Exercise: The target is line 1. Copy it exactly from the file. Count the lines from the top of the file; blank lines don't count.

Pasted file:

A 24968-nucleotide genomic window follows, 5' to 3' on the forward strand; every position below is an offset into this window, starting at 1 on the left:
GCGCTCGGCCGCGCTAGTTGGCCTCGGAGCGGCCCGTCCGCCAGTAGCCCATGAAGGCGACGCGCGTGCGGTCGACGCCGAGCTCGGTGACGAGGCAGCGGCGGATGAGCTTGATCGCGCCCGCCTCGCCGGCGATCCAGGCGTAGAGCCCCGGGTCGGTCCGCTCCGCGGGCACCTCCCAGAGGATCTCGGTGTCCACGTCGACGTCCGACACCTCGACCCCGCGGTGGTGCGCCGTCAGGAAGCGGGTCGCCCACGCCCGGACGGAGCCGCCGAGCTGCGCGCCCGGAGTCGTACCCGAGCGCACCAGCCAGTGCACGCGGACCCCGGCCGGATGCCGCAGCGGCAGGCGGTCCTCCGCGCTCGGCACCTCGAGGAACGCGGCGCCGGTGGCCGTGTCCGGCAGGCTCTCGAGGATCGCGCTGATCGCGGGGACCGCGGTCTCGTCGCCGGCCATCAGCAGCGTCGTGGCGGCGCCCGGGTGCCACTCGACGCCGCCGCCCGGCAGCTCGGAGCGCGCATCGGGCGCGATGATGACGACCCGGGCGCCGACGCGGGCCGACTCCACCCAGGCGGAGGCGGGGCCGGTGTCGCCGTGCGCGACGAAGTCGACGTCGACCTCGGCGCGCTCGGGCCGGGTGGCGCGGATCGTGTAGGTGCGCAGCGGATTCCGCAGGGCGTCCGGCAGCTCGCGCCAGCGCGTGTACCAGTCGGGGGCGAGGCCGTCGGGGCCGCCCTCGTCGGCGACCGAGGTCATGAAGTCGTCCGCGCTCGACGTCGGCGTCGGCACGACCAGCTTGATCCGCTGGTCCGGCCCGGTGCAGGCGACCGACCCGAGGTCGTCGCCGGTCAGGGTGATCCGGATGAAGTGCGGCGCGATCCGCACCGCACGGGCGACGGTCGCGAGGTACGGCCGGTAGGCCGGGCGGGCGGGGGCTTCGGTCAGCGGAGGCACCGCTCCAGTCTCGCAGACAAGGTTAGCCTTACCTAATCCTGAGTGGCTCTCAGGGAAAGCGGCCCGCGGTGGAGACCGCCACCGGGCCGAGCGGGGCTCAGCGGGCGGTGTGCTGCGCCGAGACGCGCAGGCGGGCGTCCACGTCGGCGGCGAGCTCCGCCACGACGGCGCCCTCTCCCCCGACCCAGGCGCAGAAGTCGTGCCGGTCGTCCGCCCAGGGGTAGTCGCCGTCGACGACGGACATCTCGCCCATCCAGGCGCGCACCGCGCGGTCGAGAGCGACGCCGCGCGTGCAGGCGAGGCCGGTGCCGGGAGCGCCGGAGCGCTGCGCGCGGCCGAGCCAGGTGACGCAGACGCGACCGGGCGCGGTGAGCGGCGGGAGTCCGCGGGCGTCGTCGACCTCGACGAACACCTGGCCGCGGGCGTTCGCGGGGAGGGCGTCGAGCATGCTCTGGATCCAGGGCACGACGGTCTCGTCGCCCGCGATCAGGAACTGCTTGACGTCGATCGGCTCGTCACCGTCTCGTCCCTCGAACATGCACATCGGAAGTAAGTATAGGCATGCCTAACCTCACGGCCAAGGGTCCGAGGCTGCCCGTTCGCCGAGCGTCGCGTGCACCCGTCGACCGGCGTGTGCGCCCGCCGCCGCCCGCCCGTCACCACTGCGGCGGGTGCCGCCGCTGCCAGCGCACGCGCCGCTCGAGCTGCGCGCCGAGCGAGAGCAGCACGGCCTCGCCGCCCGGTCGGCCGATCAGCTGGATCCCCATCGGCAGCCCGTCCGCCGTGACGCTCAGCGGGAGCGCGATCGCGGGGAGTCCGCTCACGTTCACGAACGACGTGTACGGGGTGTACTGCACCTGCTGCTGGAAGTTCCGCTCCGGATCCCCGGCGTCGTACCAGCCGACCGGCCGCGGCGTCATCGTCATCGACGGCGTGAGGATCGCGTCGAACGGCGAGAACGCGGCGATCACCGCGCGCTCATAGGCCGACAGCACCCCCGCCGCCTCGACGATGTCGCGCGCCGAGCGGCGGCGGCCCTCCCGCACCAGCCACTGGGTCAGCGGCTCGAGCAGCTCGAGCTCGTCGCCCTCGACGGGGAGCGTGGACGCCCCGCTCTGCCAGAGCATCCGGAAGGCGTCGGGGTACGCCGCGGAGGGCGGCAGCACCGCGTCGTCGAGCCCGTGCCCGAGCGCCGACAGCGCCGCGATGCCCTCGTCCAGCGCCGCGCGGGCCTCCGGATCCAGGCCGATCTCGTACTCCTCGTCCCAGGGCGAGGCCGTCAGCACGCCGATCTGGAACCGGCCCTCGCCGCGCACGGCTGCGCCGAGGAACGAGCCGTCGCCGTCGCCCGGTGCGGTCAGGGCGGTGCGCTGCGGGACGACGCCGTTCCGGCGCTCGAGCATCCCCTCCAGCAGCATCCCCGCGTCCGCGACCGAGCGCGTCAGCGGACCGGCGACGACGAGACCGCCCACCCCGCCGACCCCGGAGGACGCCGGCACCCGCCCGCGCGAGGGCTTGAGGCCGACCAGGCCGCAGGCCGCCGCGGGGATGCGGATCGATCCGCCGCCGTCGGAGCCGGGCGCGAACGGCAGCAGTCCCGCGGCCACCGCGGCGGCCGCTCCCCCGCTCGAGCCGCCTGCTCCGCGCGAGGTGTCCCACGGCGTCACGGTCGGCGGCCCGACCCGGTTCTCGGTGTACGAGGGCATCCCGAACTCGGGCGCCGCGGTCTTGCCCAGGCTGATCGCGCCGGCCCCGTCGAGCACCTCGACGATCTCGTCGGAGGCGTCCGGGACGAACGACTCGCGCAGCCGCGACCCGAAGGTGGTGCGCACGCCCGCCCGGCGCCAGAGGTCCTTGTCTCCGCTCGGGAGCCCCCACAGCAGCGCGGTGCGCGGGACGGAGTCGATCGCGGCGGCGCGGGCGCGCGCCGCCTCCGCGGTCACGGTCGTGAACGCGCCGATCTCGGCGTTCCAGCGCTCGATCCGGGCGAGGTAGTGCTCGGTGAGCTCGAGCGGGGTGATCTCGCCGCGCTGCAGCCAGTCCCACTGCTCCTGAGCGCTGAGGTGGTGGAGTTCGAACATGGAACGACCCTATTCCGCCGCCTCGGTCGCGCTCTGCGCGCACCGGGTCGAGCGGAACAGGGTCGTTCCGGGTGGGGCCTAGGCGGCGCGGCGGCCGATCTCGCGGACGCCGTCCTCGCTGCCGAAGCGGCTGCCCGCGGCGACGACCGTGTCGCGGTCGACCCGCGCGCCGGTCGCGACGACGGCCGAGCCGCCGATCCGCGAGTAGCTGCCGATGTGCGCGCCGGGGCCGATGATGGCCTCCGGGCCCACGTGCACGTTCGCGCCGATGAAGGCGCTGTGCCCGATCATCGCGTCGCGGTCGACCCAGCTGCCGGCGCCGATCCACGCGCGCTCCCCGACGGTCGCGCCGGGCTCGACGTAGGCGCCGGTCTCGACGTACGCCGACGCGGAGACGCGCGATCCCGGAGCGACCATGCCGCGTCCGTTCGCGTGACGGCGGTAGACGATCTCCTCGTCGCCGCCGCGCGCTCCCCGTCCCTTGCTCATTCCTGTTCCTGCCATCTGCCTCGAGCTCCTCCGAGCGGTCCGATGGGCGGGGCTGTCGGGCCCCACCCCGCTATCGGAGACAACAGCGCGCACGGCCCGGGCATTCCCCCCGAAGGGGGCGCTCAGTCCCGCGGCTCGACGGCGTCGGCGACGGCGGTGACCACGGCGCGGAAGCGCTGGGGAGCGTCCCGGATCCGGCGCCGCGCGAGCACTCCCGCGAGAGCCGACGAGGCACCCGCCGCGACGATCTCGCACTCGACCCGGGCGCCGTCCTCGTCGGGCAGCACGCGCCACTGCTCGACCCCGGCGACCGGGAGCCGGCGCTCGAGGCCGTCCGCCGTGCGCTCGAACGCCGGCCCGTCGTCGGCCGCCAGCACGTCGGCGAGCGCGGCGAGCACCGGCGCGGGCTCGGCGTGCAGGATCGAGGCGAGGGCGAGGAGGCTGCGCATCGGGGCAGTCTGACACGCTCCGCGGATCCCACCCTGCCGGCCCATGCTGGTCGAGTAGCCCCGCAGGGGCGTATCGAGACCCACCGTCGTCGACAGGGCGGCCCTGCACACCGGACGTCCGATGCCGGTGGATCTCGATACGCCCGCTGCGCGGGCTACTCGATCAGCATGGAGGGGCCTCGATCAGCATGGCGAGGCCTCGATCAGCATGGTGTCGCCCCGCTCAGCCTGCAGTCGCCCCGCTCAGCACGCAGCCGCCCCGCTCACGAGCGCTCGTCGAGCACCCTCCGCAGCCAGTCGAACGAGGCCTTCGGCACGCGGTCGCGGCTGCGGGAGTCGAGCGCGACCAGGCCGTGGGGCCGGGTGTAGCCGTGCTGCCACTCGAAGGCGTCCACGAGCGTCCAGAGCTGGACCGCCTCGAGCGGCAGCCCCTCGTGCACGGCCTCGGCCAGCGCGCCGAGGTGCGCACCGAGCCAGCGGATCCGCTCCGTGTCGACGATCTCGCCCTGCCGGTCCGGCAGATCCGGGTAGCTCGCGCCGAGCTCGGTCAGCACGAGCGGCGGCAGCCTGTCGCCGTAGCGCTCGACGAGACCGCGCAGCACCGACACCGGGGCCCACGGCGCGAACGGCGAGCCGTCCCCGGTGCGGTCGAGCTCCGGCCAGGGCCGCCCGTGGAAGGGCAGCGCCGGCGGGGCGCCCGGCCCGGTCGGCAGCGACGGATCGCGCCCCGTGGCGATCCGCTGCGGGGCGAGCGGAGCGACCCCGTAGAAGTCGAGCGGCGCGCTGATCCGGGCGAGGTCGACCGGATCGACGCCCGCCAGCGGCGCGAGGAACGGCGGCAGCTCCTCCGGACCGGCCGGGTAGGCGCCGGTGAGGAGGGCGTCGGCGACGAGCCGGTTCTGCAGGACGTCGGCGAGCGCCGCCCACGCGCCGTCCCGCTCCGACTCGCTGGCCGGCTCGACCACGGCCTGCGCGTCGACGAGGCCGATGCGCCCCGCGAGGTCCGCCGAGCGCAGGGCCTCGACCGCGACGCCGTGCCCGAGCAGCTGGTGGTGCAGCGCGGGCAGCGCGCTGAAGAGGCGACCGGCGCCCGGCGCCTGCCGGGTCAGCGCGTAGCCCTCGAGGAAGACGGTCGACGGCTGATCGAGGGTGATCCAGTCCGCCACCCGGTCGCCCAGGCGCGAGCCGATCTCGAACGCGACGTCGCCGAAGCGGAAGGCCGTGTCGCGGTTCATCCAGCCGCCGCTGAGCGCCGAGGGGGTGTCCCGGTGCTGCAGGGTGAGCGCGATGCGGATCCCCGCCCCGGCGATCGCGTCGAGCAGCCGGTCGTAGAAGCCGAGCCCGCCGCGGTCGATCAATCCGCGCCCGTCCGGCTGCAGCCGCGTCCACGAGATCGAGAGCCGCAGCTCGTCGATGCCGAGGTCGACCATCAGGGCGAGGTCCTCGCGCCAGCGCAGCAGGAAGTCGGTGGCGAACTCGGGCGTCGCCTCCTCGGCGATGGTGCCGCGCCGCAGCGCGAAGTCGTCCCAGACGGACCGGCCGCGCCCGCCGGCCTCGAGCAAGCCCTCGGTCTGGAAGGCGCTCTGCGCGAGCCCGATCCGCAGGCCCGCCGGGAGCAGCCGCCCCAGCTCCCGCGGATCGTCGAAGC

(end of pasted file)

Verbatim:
A 24968-nucleotide genomic window follows, 5' to 3' on the forward strand; every position below is an offset into this window, starting at 1 on the left: